Garage heating options | Living the Country Life

Garage heating options

Living the Country Life Radio Program

Listen to this extended radio story about garage heating options. (MP3 download)

Sure, your garage is a place to keep your vehicles, but chances are it's much more than that. It's a workshop, a storage facility, a craft and hobby center, and maybe even a place for the kids to ride their bikes in the winter. But if you don't have a good heat source, it's not very useful.

Radio interview source: Scott Workman, president, Infrared Products Supply

Electric heaters are common, but there are other options, too. One of the most popular is an infrared unit. It's a tube that's about ten feet long.

Scott Workman is an expert on garage heating, and says with an infrared heater, you feel like you're standing in the sun when you're under it.

"It is designed to radiate rather than blow heat. The principle of infrared is another term for radiant. You can heat surfaces and objects within the space and then your air becomes warm indirectly," Workman says. "The nice thing about a radiant heater versus forced air is they are quieter so they're highly desirable in a garage."

Radiant tube heaters have good energy efficiency, and because it's not forced air, even a non-insulated garage gets warm quickly. These units are more expensive initially, but it pays for itself within a short period of time.

Electric heaters can work well in garage workshop areas, but they draw a lot of amps and usually require a dedicated circuit from the electrical panel. Some older smaller garages may have panels that are too small to expand and unable to accommodate the power requirements of a high-amp heater.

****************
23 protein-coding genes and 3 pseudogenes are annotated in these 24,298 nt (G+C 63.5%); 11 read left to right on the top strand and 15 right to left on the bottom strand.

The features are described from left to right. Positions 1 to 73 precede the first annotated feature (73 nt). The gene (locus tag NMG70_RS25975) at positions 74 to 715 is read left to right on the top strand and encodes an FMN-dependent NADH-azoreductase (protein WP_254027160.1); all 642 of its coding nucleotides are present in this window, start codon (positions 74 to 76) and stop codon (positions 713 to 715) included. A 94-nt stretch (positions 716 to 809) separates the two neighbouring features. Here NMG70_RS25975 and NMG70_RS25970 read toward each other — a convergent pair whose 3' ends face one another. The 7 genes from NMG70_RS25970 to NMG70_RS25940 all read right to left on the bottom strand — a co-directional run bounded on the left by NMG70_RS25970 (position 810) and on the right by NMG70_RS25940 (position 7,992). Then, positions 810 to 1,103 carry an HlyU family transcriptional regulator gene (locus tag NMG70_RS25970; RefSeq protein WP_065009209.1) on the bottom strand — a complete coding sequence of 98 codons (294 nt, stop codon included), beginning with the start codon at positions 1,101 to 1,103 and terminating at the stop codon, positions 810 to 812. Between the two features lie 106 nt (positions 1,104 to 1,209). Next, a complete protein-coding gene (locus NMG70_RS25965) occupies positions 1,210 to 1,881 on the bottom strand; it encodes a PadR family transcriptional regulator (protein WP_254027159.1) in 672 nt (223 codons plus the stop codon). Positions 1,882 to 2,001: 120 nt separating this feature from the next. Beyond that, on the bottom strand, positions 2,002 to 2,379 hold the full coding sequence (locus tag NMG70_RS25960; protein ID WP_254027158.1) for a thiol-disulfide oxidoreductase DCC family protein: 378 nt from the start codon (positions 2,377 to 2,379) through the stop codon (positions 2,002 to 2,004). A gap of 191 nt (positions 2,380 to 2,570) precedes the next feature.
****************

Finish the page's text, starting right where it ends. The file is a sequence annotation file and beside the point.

If your garage is hooked to a gas line and there's a place to install a flue, you could use a gas heater. These are usually the most efficient units to have because they heat up quickly, and are often cheaper to run than electric models. Workman says there are more options to choose from when you're looking at gas, but most people like them simple.

"One is a little high-intensity heater. It's a 25,000 BTU heater that comes with a mounting bracket, and thermostat and thermostat wire. It's a millvolt control so it doesn't require any power from an external power source from your control panel," Workman says. "It's self-energized. So you attach the thermostat wire to the valve, and just get the gas to it and you're in business."

Whatever gas model you get, be sure to mount it on the wall or ceiling. Don't sit it on the floor. Gas vapors tend to hover at ground level, and if anything flammable spills, you're in for an explosive surprise.

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